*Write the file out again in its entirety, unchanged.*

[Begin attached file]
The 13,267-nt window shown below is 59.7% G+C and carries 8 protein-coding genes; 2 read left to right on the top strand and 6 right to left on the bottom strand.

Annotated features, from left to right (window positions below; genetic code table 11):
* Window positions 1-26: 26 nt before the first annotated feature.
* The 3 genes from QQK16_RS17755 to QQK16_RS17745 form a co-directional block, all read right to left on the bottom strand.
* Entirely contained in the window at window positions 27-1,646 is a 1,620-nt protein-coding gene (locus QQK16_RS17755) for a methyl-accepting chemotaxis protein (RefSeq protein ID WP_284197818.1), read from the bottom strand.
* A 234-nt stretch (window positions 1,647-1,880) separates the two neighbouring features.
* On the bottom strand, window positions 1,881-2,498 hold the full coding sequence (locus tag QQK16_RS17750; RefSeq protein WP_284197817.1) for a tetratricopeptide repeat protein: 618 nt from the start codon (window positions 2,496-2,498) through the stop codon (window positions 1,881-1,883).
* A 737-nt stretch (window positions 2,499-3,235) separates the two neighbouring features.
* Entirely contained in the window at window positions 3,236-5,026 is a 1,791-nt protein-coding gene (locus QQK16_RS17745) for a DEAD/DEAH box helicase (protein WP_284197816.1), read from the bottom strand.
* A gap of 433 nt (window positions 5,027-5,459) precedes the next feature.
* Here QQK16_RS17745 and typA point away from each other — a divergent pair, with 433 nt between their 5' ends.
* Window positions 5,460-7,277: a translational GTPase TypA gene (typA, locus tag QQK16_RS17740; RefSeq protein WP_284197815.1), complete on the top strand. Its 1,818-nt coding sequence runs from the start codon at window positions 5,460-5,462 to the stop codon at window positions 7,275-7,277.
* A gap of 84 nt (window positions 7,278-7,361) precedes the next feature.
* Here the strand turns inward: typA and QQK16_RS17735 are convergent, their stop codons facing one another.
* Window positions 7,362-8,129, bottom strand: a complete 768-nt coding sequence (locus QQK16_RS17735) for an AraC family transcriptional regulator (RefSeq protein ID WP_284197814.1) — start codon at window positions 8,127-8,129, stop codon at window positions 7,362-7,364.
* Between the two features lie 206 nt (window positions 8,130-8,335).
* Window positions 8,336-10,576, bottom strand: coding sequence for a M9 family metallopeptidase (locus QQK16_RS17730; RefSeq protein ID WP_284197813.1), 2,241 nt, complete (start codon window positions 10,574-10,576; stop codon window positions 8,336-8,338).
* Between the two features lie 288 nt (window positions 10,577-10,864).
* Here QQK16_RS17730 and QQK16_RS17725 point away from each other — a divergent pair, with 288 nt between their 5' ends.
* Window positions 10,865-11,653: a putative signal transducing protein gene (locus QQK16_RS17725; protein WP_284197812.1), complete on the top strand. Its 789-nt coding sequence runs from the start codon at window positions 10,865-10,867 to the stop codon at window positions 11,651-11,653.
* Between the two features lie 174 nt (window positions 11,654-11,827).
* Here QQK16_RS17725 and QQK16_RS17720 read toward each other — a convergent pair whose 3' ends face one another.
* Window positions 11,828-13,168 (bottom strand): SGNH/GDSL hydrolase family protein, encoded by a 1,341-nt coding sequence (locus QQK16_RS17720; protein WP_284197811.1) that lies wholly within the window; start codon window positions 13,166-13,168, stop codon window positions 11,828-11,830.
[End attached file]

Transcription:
The 13,267-nt window shown below is 59.7% G+C and carries 8 protein-coding genes; 2 read left to right on the top strand and 6 right to left on the bottom strand.

Annotated features, from left to right (window positions below; genetic code table 11):
* Window positions 1-26: 26 nt before the first annotated feature.
* The 3 genes from QQK16_RS17755 to QQK16_RS17745 form a co-directional block, all read right to left on the bottom strand.
* Entirely contained in the window at window positions 27-1,646 is a 1,620-nt protein-coding gene (locus QQK16_RS17755) for a methyl-accepting chemotaxis protein (RefSeq protein ID WP_284197818.1), read from the bottom strand.
* A 234-nt stretch (window positions 1,647-1,880) separates the two neighbouring features.
* On the bottom strand, window positions 1,881-2,498 hold the full coding sequence (locus tag QQK16_RS17750; RefSeq protein WP_284197817.1) for a tetratricopeptide repeat protein: 618 nt from the start codon (window positions 2,496-2,498) through the stop codon (window positions 1,881-1,883).
* A 737-nt stretch (window positions 2,499-3,235) separates the two neighbouring features.
* Entirely contained in the window at window positions 3,236-5,026 is a 1,791-nt protein-coding gene (locus QQK16_RS17745) for a DEAD/DEAH box helicase (protein WP_284197816.1), read from the bottom strand.
* A gap of 433 nt (window positions 5,027-5,459) precedes the next feature.
* Here QQK16_RS17745 and typA point away from each other — a divergent pair, with 433 nt between their 5' ends.
* Window positions 5,460-7,277: a translational GTPase TypA gene (typA, locus tag QQK16_RS17740; RefSeq protein WP_284197815.1), complete on the top strand. Its 1,818-nt coding sequence runs from the start codon at window positions 5,460-5,462 to the stop codon at window positions 7,275-7,277.
* A gap of 84 nt (window positions 7,278-7,361) precedes the next feature.
* Here the strand turns inward: typA and QQK16_RS17735 are convergent, their stop codons facing one another.
* Window positions 7,362-8,129, bottom strand: a complete 768-nt coding sequence (locus QQK16_RS17735) for an AraC family transcriptional regulator (RefSeq protein ID WP_284197814.1) — start codon at window positions 8,127-8,129, stop codon at window positions 7,362-7,364.
* Between the two features lie 206 nt (window positions 8,130-8,335).
* Window positions 8,336-10,576, bottom strand: coding sequence for a M9 family metallopeptidase (locus QQK16_RS17730; RefSeq protein ID WP_284197813.1), 2,241 nt, complete (start codon window positions 10,574-10,576; stop codon window positions 8,336-8,338).
* Between the two features lie 288 nt (window positions 10,577-10,864).
* Here QQK16_RS17730 and QQK16_RS17725 point away from each other — a divergent pair, with 288 nt between their 5' ends.
* Window positions 10,865-11,653: a putative signal transducing protein gene (locus QQK16_RS17725; protein WP_284197812.1), complete on the top strand. Its 789-nt coding sequence runs from the start codon at window positions 10,865-10,867 to the stop codon at window positions 11,651-11,653.
* Between the two features lie 174 nt (window positions 11,654-11,827).
* Here QQK16_RS17725 and QQK16_RS17720 read toward each other — a convergent pair whose 3' ends face one another.
* Window positions 11,828-13,168 (bottom strand): SGNH/GDSL hydrolase family protein, encoded by a 1,341-nt coding sequence (locus QQK16_RS17720; protein WP_284197811.1) that lies wholly within the window; start codon window positions 13,166-13,168, stop codon window positions 11,828-11,830.